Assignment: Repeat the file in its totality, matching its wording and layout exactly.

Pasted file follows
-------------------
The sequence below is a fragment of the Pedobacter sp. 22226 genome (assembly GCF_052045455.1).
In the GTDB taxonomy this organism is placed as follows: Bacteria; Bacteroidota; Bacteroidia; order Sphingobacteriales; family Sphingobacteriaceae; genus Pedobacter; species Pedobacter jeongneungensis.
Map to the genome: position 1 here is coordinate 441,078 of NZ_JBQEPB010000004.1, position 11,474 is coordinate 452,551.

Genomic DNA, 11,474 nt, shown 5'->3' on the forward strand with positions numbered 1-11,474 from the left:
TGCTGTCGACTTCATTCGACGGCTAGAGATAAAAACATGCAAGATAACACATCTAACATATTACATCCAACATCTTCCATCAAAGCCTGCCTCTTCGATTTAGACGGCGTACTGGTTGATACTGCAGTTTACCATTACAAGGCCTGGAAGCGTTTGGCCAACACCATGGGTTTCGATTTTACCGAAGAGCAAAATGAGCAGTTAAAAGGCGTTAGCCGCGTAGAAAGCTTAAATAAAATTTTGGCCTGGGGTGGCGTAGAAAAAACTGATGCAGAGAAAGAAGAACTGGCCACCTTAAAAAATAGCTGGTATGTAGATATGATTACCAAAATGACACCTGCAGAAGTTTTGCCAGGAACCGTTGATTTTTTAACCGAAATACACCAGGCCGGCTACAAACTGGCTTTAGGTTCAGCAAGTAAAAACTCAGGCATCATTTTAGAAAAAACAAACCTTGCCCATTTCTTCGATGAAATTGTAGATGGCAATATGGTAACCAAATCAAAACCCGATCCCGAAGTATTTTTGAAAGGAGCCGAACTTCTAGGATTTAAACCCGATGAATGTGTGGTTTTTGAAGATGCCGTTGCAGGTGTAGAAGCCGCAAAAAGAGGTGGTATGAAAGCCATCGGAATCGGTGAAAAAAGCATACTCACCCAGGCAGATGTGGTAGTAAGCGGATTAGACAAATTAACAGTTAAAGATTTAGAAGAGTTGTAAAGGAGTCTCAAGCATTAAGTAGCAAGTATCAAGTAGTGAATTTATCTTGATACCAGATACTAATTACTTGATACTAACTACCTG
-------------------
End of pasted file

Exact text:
The sequence below is a fragment of the Pedobacter sp. 22226 genome (assembly GCF_052045455.1).
In the GTDB taxonomy this organism is placed as follows: Bacteria; Bacteroidota; Bacteroidia; order Sphingobacteriales; family Sphingobacteriaceae; genus Pedobacter; species Pedobacter jeongneungensis.
Map to the genome: position 1 here is coordinate 441,078 of NZ_JBQEPB010000004.1, position 11,474 is coordinate 452,551.

Genomic DNA, 11,474 nt, shown 5'->3' on the forward strand with positions numbered 1-11,474 from the left:
TGCTGTCGACTTCATTCGACGGCTAGAGATAAAAACATGCAAGATAACACATCTAACATATTACATCCAACATCTTCCATCAAAGCCTGCCTCTTCGATTTAGACGGCGTACTGGTTGATACTGCAGTTTACCATTACAAGGCCTGGAAGCGTTTGGCCAACACCATGGGTTTCGATTTTACCGAAGAGCAAAATGAGCAGTTAAAAGGCGTTAGCCGCGTAGAAAGCTTAAATAAAATTTTGGCCTGGGGTGGCGTAGAAAAAACTGATGCAGAGAAAGAAGAACTGGCCACCTTAAAAAATAGCTGGTATGTAGATATGATTACCAAAATGACACCTGCAGAAGTTTTGCCAGGAACCGTTGATTTTTTAACCGAAATACACCAGGCCGGCTACAAACTGGCTTTAGGTTCAGCAAGTAAAAACTCAGGCATCATTTTAGAAAAAACAAACCTTGCCCATTTCTTCGATGAAATTGTAGATGGCAATATGGTAACCAAATCAAAACCCGATCCCGAAGTATTTTTGAAAGGAGCCGAACTTCTAGGATTTAAACCCGATGAATGTGTGGTTTTTGAAGATGCCGTTGCAGGTGTAGAAGCCGCAAAAAGAGGTGGTATGAAAGCCATCGGAATCGGTGAAAAAAGCATACTCACCCAGGCAGATGTGGTAGTAAGCGGATTAGACAAATTAACAGTTAAAGATTTAGAAGAGTTGTAAAGGAGTCTCAAGCATTAAGTAGCAAGTATCAAGTAGTGAATTTATCTTGATACCAGATACTAATTACTTGATACTAACTACCTG